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Malta Becomes First European Country to Legalize Cannabis for Personal Use

Malta Becomes First European Country to Legalize Cannabis for Personal Use

Malta will become the first European country to legalize cannabis for personal use this week. According to the Guardian, the legislation will be adopted by the weekend after a vote in the Maltese parliament today and the president’s signature, meaning that growing and possessing cannabis for personal use would be legal in just a few days.

Those aged 18 and older will be able to possess up to 7 grams (0.2 ounces) of marijuana and cultivate up to four plants at home, with up to 50 grams (1.8 ounces) of dried marijuana product being stored. “There is a wave of awareness now that the tough-on-cannabis policy was unfair, unjust, and it was causing a lot of hardship to individuals who are leading exemplary lives,” Owen Bonnici, the minister in charge of the new law, told the Guardian.

Malta Becomes First European Country to Legalize Cannabis for Personal Use

He added that the new strategy would try to address the issue by avoiding the criminalization of cannabis use. On the other hand, regulations will be put in place to limit injuries. For example, a 50- € 100 fine for holding 28 grams (1 ounce) of marijuana and a-300- € 500 fine for eating marijuana in front of a child. If under the age of 18, a commission will recommend a care plan if they are discovered in possession.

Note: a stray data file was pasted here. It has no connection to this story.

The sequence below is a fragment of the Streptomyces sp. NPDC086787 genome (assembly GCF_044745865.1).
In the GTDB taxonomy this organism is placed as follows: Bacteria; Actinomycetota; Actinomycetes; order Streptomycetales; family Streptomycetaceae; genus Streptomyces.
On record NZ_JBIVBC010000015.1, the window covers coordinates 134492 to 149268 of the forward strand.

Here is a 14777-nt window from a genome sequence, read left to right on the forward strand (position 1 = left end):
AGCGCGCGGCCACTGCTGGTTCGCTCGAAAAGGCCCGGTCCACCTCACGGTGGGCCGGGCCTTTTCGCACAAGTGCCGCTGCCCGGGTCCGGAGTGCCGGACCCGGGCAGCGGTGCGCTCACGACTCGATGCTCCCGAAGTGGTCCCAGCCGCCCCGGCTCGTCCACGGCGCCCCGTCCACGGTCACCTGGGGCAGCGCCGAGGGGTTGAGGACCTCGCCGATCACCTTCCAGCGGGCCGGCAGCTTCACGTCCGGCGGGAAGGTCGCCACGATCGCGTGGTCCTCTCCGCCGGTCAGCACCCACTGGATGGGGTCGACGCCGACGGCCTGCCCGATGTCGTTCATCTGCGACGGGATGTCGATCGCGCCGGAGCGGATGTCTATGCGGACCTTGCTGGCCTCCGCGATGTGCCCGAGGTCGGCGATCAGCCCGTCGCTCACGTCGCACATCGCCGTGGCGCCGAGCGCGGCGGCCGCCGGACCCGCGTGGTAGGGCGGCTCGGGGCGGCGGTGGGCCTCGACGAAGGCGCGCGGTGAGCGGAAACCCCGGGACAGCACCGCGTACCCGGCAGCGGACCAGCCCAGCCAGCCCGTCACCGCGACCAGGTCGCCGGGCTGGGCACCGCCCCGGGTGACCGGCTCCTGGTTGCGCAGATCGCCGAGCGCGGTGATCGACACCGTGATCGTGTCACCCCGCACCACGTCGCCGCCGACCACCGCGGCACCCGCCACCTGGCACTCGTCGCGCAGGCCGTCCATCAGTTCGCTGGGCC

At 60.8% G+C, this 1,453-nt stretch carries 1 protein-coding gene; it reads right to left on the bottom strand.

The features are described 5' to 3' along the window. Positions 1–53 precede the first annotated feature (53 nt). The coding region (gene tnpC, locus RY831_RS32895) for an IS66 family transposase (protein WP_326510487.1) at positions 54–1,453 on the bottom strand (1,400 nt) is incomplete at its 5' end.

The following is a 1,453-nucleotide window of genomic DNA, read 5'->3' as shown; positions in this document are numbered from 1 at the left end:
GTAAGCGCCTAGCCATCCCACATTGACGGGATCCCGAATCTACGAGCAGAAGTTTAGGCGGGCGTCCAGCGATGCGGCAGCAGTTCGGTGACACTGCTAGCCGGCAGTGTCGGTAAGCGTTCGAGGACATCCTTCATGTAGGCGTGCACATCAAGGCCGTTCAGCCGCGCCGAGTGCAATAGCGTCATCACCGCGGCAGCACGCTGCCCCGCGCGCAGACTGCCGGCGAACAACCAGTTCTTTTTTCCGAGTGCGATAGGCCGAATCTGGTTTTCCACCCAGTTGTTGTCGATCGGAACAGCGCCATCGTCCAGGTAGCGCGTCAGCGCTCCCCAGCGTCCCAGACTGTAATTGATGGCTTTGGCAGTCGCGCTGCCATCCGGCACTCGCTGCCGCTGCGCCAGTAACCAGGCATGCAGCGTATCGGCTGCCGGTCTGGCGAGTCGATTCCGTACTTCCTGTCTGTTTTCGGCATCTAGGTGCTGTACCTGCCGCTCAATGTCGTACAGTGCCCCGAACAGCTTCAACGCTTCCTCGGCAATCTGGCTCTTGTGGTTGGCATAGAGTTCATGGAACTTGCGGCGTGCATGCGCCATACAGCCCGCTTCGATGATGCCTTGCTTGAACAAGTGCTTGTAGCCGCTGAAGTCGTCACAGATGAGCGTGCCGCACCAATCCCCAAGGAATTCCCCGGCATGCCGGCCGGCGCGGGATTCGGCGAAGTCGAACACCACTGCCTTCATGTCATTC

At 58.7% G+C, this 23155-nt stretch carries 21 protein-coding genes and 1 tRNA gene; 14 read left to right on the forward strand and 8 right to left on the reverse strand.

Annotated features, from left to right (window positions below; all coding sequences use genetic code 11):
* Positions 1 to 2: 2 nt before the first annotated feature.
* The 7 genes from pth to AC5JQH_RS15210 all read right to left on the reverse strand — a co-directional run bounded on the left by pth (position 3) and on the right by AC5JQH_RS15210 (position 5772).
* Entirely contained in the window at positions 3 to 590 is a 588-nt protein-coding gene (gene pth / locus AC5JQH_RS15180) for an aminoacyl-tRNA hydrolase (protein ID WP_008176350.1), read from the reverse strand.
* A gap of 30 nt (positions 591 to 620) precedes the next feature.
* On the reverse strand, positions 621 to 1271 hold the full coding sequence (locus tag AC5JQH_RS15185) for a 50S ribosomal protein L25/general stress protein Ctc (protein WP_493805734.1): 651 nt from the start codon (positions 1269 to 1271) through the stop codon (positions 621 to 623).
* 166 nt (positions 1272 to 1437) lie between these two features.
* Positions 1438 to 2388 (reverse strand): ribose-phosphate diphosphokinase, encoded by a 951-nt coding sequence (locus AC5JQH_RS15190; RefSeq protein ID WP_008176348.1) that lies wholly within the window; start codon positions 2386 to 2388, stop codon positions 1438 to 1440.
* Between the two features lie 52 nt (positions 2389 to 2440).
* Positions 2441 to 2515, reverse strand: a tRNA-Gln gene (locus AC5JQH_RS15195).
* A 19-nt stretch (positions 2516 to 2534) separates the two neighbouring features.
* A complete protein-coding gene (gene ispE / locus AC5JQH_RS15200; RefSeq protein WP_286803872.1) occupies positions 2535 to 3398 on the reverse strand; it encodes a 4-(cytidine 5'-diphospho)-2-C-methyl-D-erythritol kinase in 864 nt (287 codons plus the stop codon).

The new legislation from the European Union’s (EU) smallest member state is expected to encourage drug law change across Europe. In reality, Malta will win this European first by a hair over Luxembourg, who suggested something similar in October.

The tides have been changing elsewhere in Europe as well. Switzerland and the Netherlands have recently revealed plans similar to Malta’s, while Germany plans to create a legally controlled market. In Italy, a referendum on decriminalizing cannabis is scheduled for next year.

Malta will join 18 US states, as well as Canada and Mexico, in legalizing cannabis for personal use across the Atlantic. Following the United Nations’ decision to no longer categorize cannabis among the most addictive and harmful narcotics, and to recognise its medicinal potential, drug laws across Europe may be reformed.

While some believe that decriminalizing drugs is the best and safest method to deal with recreational drug use, it is not without danger, and governments must weigh several factors. According to Bonnici, substantial attention was given in Malta to limiting the potency of the cannabis that may consume or farmed, however, they ultimately decided against it.

“We had a big internal debate over that.” In addition, we concluded that if a limit is placed on the potency of cannabis, such as THC levels, you would be establishing a new illicit market. “What we need to do is educate and enlighten people on a daily basis.”